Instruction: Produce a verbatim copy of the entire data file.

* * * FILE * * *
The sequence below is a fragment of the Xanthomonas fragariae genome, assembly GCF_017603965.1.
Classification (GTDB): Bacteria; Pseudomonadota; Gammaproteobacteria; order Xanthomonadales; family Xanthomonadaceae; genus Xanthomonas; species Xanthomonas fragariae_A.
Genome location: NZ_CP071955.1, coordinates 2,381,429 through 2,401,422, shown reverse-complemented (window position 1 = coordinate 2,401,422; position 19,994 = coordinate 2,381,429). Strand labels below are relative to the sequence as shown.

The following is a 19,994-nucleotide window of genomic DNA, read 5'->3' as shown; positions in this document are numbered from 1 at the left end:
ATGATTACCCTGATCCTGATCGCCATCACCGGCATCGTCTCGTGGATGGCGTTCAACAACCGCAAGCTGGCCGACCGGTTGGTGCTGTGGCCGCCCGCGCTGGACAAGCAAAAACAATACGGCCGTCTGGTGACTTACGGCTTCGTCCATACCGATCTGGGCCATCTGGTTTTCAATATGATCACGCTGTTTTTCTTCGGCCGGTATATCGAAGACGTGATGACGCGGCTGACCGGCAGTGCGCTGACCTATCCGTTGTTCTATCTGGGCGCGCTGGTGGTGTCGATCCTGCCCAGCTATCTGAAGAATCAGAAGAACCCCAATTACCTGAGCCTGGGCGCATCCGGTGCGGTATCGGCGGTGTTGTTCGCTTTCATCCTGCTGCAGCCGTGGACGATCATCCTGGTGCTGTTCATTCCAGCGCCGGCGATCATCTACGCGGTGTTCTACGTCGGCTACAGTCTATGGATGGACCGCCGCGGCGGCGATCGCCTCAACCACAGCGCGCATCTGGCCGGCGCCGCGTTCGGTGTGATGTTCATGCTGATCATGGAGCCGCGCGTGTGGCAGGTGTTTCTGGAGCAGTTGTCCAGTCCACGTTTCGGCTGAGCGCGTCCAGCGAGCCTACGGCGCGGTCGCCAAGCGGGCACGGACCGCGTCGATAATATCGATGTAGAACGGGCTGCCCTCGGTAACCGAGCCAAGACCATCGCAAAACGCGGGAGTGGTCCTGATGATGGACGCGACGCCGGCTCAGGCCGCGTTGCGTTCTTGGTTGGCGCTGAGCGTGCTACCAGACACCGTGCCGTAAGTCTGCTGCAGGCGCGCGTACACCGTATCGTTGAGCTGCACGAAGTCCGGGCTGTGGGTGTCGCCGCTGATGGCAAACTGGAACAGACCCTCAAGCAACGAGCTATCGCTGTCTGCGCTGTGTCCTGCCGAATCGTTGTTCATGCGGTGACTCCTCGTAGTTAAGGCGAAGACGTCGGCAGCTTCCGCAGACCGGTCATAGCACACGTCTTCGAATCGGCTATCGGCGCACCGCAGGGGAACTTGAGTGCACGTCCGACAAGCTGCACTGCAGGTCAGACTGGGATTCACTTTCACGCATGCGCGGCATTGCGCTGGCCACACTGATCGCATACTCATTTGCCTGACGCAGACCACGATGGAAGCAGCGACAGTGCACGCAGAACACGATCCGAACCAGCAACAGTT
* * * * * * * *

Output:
The sequence below is a fragment of the Xanthomonas fragariae genome, assembly GCF_017603965.1.
Classification (GTDB): Bacteria; Pseudomonadota; Gammaproteobacteria; order Xanthomonadales; family Xanthomonadaceae; genus Xanthomonas; species Xanthomonas fragariae_A.
Genome location: NZ_CP071955.1, coordinates 2,381,429 through 2,401,422, shown reverse-complemented (window position 1 = coordinate 2,401,422; position 19,994 = coordinate 2,381,429). Strand labels below are relative to the sequence as shown.

The following is a 19,994-nucleotide window of genomic DNA, read 5'->3' as shown; positions in this document are numbered from 1 at the left end:
ATGATTACCCTGATCCTGATCGCCATCACCGGCATCGTCTCGTGGATGGCGTTCAACAACCGCAAGCTGGCCGACCGGTTGGTGCTGTGGCCGCCCGCGCTGGACAAGCAAAAACAATACGGCCGTCTGGTGACTTACGGCTTCGTCCATACCGATCTGGGCCATCTGGTTTTCAATATGATCACGCTGTTTTTCTTCGGCCGGTATATCGAAGACGTGATGACGCGGCTGACCGGCAGTGCGCTGACCTATCCGTTGTTCTATCTGGGCGCGCTGGTGGTGTCGATCCTGCCCAGCTATCTGAAGAATCAGAAGAACCCCAATTACCTGAGCCTGGGCGCATCCGGTGCGGTATCGGCGGTGTTGTTCGCTTTCATCCTGCTGCAGCCGTGGACGATCATCCTGGTGCTGTTCATTCCAGCGCCGGCGATCATCTACGCGGTGTTCTACGTCGGCTACAGTCTATGGATGGACCGCCGCGGCGGCGATCGCCTCAACCACAGCGCGCATCTGGCCGGCGCCGCGTTCGGTGTGATGTTCATGCTGATCATGGAGCCGCGCGTGTGGCAGGTGTTTCTGGAGCAGTTGTCCAGTCCACGTTTCGGCTGAGCGCGTCCAGCGAGCCTACGGCGCGGTCGCCAAGCGGGCACGGACCGCGTCGATAATATCGATGTAGAACGGGCTGCCCTCGGTAACCGAGCCAAGACCATCGCAAAACGCGGGAGTGGTCCTGATGATGGACGCGACGCCGGCTCAGGCCGCGTTGCGTTCTTGGTTGGCGCTGAGCGTGCTACCAGACACCGTGCCGTAAGTCTGCTGCAGGCGCGCGTACACCGTATCGTTGAGCTGCACGAAGTCCGGGCTGTGGGTGTCGCCGCTGATGGCAAACTGGAACAGACCCTCAAGCAACGAGCTATCGCTGTCTGCGCTGTGTCCTGCCGAATCGTTGTTCATGCGGTGACTCCTCGTAGTTAAGGCGAAGACGTCGGCAGCTTCCGCAGACCGGTCATAGCACACGTCTTCGAATCGGCTATCGGCGCACCGCAGGGGAACTTGAGTGCACGTCCGACAAGCTGCACTGCAGGTCAGACTGGGATTCACTTTCACGCATGCGCGGCATTGCGCTGGCCACACTGATCGCATACTCATTTGCCTGACGCAGACCACGATGGAAGCAGCGACAGTGCACGCAGAACACGATCCGAACCAGCAACAGTT